As promised, the Department of Commerce’s National Telecommunications and Information Administration (NTIA) named a contractor to administer nearly $1.5 billion worth of $40 coupons toward devices to convert DTV signals to analog for use on the tens of millions of regular old over-the-air analog television sets in use today.
The lucky contractor is IBM, which will receive some $120 million for its work including consumer education, consumer distribution, financial processing to reimburse retailers, fraud prevention, and record-keeping.¹
In addition, NTIA has repeatedly said that additional private-sector operators, such as broadcasters and consumer electronics retailers and manufacturers, would likely help with the consumer education process.
“A complex initiative like this requires innovative thinking, leading technologies and cooperation among retailers, broadcasters and government agencies to ensure that all Americans have continued access to free television broadcasting including educational, entertainment, emergency and homeland security information,” said John Nyland, managing partner of IBM Global Business.
Between January 1, 2008, and March 31, 2009, all U.S. households may request up to two coupons, worth $40 each, to be used toward the purchase of up to two digital-to-analog converter boxes until the initial $990 million allocated for the program has been exhausted. After this initial phase of the program, NTIA may request an additional $510 million already authorized by Congress. During this “contingent period,” coupons will be available exclusively to households that rely on over-the-air broadcasting as their sole source of television programming.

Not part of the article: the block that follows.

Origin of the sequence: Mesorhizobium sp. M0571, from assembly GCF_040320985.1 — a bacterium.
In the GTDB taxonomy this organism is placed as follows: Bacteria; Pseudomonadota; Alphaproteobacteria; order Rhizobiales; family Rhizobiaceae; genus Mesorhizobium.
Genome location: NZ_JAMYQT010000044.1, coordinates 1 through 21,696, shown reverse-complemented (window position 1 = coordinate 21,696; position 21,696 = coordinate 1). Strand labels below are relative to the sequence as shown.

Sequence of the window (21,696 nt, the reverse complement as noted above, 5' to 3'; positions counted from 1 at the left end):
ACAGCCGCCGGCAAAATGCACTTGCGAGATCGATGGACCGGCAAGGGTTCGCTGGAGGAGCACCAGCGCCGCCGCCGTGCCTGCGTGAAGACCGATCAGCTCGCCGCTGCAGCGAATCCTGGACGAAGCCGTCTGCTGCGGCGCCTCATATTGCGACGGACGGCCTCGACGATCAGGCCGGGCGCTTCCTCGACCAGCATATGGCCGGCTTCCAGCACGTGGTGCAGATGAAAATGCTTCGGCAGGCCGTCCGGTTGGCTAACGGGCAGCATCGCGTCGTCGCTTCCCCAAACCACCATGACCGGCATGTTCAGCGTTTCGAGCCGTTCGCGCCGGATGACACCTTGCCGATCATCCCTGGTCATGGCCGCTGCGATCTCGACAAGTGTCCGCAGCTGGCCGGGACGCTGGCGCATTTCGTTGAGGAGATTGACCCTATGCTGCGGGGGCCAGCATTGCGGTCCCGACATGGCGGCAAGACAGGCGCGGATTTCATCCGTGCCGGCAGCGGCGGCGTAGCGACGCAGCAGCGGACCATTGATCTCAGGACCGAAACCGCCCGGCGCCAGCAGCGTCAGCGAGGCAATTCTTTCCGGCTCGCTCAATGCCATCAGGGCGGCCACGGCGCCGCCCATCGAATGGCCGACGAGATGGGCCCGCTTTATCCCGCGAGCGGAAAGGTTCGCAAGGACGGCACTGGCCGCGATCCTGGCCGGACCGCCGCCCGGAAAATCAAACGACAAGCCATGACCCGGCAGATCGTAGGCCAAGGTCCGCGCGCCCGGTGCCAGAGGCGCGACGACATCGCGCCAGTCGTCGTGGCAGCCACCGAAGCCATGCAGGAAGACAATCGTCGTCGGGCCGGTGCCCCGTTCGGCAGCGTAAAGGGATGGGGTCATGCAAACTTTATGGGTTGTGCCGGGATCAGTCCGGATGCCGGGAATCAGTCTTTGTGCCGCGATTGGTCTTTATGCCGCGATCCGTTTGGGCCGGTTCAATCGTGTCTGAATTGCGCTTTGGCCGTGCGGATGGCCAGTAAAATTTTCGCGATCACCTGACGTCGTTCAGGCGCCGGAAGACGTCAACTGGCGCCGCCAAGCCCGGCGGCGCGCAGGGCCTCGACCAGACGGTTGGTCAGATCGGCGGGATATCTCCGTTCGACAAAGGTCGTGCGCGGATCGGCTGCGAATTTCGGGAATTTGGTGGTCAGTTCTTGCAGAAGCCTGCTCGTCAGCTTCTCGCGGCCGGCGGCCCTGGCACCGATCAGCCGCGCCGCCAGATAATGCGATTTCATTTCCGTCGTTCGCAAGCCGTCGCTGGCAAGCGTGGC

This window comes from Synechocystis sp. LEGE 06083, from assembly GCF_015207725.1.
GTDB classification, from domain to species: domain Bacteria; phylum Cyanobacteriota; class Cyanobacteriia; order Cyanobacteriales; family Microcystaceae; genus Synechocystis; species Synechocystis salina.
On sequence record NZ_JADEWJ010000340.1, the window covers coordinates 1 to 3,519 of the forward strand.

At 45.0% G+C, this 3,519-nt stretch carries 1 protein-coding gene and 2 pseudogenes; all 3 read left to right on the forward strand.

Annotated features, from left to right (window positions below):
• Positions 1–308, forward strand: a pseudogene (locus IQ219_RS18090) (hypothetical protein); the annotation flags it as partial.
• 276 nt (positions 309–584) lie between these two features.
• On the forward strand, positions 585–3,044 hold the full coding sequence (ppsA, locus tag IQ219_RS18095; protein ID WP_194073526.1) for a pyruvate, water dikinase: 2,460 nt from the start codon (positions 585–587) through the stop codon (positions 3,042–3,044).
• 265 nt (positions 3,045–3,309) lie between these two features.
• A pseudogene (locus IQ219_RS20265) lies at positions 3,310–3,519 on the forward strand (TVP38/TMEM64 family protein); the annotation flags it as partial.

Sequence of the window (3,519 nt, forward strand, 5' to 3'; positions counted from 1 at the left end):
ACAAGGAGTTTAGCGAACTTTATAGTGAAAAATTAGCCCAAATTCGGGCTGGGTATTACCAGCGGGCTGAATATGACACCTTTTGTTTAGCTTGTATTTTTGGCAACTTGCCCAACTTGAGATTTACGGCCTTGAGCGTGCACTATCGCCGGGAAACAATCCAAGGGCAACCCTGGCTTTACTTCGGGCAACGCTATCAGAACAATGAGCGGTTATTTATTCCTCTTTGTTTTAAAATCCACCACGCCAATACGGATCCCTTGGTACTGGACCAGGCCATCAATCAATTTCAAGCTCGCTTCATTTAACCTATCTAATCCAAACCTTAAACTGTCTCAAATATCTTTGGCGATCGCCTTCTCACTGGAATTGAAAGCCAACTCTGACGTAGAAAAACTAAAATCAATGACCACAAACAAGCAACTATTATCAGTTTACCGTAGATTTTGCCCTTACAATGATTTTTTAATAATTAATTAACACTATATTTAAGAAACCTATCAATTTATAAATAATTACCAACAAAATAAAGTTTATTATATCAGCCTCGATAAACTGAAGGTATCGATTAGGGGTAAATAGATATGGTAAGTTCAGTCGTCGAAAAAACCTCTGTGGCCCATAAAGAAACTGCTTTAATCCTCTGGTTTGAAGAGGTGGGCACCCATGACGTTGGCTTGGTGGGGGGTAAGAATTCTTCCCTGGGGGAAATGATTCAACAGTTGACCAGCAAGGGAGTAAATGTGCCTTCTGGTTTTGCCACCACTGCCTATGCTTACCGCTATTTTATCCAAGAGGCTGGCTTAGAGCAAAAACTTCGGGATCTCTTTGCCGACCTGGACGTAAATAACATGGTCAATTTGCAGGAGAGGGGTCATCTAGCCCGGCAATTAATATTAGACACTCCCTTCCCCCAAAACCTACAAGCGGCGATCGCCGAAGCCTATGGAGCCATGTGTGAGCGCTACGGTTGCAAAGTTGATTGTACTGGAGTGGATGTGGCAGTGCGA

IBM will work with some partners. Corporate Lodging Consultants boasts “sophisticated transaction processing technology” and “both unmatched savings and comprehensive solutions that include rate negotiation, electronic auditing, consolidated billing and flexible reporting services,” according to the company’s Web site, and has worked with FEMA on paying for emergency housing. Epiq Systems claims to be a leading provider of integrated technology products and services for the legal profession, including controlled disbursement and claims administration. Finally, IBM will work with Ketchum, the giant global public relations firm.
¹(A previous version of this story incorrectly calculated the figure to $200 million.)
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